ink for thought: thank you, for everything

Wednesday, 7 November 2012

thank you, for everything

"Take care of yourself"

these were the last words my grandfather said to me. he was dying, he knew it, I knew it, everyone knew it. 

I didn't really understand what he meant until I stood at the door of the funeral parlour. not until I stood there and saw the throng of people wanting to get in, to pay their respects, to honour him in passing, to share in the suffering of our loss did I understand what my grandfather meant.

you see, my grandfather lived his life by one principle it would seem. one thread linking his actions together and that single motivation behind his thinking and decisions. my grandfather invested in people. he believed in the value of the dream and it didn't matter what the dream was. he understood how precious the spirit is and he had great respect for those who nurtured it.

it's almost funny when I think about it but he never lectured me on his beliefs. and don't get me wrong, he could lecture. I grew up hearing his views on everything from religion and politics (not totally dissimilar topics to be fair) to economics and society. but I can't recall him ever saying very much about caring for others. instead, his most poignant message was preached through his actions. he seemed to touch lives everywhere he went. for a small man he cast a very large shadow.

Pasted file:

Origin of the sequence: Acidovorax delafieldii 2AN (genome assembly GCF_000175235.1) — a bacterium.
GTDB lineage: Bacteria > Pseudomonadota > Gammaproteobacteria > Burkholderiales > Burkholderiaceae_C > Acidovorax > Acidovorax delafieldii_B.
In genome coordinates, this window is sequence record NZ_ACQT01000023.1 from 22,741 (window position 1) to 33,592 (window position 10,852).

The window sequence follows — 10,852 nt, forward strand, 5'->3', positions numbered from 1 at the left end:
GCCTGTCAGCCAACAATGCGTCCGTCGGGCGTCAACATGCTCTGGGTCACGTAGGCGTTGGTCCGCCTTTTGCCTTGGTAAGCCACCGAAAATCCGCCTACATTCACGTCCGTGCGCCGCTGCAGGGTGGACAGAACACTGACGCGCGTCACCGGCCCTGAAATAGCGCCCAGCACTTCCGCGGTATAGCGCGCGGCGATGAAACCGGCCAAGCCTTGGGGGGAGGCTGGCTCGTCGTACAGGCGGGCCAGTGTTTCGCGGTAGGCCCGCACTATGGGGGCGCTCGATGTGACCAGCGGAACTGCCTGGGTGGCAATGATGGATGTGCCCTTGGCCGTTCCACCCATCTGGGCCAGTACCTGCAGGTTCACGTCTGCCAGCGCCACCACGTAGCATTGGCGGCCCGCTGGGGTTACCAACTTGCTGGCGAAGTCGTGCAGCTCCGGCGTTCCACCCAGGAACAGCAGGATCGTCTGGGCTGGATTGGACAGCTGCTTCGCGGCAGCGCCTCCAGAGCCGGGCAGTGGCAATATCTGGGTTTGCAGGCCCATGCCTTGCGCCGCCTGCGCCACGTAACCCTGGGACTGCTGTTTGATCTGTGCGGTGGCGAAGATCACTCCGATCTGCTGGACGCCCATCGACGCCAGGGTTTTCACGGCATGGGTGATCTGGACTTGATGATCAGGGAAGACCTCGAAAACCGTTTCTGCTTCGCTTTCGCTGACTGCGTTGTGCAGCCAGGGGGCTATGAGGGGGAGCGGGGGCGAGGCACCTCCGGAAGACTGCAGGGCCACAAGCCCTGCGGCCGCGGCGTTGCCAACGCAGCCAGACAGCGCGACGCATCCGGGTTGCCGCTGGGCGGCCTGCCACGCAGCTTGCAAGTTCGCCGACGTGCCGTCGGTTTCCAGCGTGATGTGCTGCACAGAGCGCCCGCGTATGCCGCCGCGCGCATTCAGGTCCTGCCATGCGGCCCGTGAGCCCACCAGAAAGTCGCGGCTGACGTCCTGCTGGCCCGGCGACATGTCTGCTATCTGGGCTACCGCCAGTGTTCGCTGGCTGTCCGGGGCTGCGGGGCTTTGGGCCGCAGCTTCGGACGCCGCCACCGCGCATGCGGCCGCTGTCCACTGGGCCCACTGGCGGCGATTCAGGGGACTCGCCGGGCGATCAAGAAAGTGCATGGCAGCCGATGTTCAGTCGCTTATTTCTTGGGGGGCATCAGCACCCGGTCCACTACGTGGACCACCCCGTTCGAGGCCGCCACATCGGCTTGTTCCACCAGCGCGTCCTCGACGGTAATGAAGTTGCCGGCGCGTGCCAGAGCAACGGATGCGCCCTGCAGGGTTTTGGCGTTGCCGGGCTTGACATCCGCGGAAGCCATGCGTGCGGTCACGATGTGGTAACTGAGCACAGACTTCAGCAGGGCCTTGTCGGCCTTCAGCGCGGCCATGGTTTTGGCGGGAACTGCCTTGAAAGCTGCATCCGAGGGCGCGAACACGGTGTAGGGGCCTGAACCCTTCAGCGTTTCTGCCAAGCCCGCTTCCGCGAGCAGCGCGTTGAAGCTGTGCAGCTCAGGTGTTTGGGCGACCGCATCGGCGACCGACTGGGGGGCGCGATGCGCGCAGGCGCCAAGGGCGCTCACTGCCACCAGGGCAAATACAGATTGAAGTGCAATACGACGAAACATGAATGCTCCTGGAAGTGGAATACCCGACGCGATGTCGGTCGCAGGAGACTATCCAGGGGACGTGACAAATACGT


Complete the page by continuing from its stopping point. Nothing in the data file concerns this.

I want so much to write about what he meant to me. I want to tell the world how he believed in me and didn't stop for one minute.

even after that mental fog had descended and my grandfather stopped recognising close family he still looked up at me from his bed, and he saw the lonely little boy who couldn't make friends, he saw the hurting and angry teenager, he saw the failing and floundering young man, he saw his grandson and he believed in me still.

you see, even though I hadn't found it yet my grandfather already believed in my dream and he believed deeply in my ability to fulfill that dream. I remember being really worried about telling him that I hadn't performed as well as perhaps I should have in some test or the other and his response was always the same "what have you learned and what do you do next?" he never chastised me, instead he encouraged me not to chastise myself too harshly but to learn from my mistakes and keep pushing forward. he encouraged me to never settle, never to become complacent, never to be content with second best from myself. his faith in me and my ability was unshakable in the face of some very persuasive proof to the contrary.

but that was just like my grandfather, stubborn.

however true it is, I would be lying if I said that me learning to believe in myself through my grandfathers persistence was the point of this piece. I would even love to say I have a firm grip on my dream and I pursue it daily. but that would equally miss the point. what I learned from my grandfather was this...

believe in others. value and invest in them. give them your time, give them an ear, give them a shoulder and an arm if needs be. helping others believe in themselves, helping them find their wings, these are the things that make a life worthwhile, makes a life significant, makes a life memorable.

I remember standing at that parlour door thinking, 'if I can just do this one thing then I might one day be half the man he was.'

you see, my grandfather was a great man because he made men believe they were giants. 

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